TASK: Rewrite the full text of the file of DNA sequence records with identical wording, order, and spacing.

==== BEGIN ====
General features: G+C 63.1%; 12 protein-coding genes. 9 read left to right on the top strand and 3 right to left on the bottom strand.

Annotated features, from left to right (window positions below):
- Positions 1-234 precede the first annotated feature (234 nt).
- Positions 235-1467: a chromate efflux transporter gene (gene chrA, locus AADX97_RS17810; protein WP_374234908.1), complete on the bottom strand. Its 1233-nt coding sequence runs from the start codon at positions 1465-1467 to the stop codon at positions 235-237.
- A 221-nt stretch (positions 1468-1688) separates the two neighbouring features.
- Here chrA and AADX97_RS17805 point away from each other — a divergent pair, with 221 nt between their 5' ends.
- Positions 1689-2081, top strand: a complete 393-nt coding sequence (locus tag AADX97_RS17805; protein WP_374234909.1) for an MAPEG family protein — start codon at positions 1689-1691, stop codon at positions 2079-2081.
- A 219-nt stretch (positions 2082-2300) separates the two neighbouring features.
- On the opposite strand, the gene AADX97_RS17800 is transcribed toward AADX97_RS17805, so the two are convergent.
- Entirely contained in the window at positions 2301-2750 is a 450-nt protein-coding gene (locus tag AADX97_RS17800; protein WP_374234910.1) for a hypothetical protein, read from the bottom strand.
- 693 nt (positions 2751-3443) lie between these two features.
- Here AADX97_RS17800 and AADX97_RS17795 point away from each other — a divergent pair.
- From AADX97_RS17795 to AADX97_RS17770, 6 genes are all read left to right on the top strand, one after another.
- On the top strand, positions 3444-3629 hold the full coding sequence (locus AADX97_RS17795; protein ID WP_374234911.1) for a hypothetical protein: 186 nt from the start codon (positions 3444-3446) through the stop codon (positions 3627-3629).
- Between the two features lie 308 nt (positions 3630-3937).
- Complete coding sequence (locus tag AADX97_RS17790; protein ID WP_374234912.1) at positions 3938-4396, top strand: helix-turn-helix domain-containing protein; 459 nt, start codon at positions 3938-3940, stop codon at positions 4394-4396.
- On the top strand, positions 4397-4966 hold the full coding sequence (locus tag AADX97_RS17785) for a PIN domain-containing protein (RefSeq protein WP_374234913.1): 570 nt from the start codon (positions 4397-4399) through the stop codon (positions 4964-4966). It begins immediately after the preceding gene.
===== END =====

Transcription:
General features: G+C 63.1%; 12 protein-coding genes. 9 read left to right on the top strand and 3 right to left on the bottom strand.

Annotated features, from left to right (window positions below):
- Positions 1-234 precede the first annotated feature (234 nt).
- Positions 235-1467: a chromate efflux transporter gene (gene chrA, locus AADX97_RS17810; protein WP_374234908.1), complete on the bottom strand. Its 1233-nt coding sequence runs from the start codon at positions 1465-1467 to the stop codon at positions 235-237.
- A 221-nt stretch (positions 1468-1688) separates the two neighbouring features.
- Here chrA and AADX97_RS17805 point away from each other — a divergent pair, with 221 nt between their 5' ends.
- Positions 1689-2081, top strand: a complete 393-nt coding sequence (locus tag AADX97_RS17805; protein WP_374234909.1) for an MAPEG family protein — start codon at positions 1689-1691, stop codon at positions 2079-2081.
- A 219-nt stretch (positions 2082-2300) separates the two neighbouring features.
- On the opposite strand, the gene AADX97_RS17800 is transcribed toward AADX97_RS17805, so the two are convergent.
- Entirely contained in the window at positions 2301-2750 is a 450-nt protein-coding gene (locus tag AADX97_RS17800; protein WP_374234910.1) for a hypothetical protein, read from the bottom strand.
- 693 nt (positions 2751-3443) lie between these two features.
- Here AADX97_RS17800 and AADX97_RS17795 point away from each other — a divergent pair.
- From AADX97_RS17795 to AADX97_RS17770, 6 genes are all read left to right on the top strand, one after another.
- On the top strand, positions 3444-3629 hold the full coding sequence (locus AADX97_RS17795; protein ID WP_374234911.1) for a hypothetical protein: 186 nt from the start codon (positions 3444-3446) through the stop codon (positions 3627-3629).
- Between the two features lie 308 nt (positions 3630-3937).
- Complete coding sequence (locus tag AADX97_RS17790; protein ID WP_374234912.1) at positions 3938-4396, top strand: helix-turn-helix domain-containing protein; 459 nt, start codon at positions 3938-3940, stop codon at positions 4394-4396.
- On the top strand, positions 4397-4966 hold the full coding sequence (locus tag AADX97_RS17785) for a PIN domain-containing protein (RefSeq protein WP_374234913.1): 570 nt from the start codon (positions 4397-4399) through the stop codon (positions 4964-4966). It begins immediately after the preceding gene.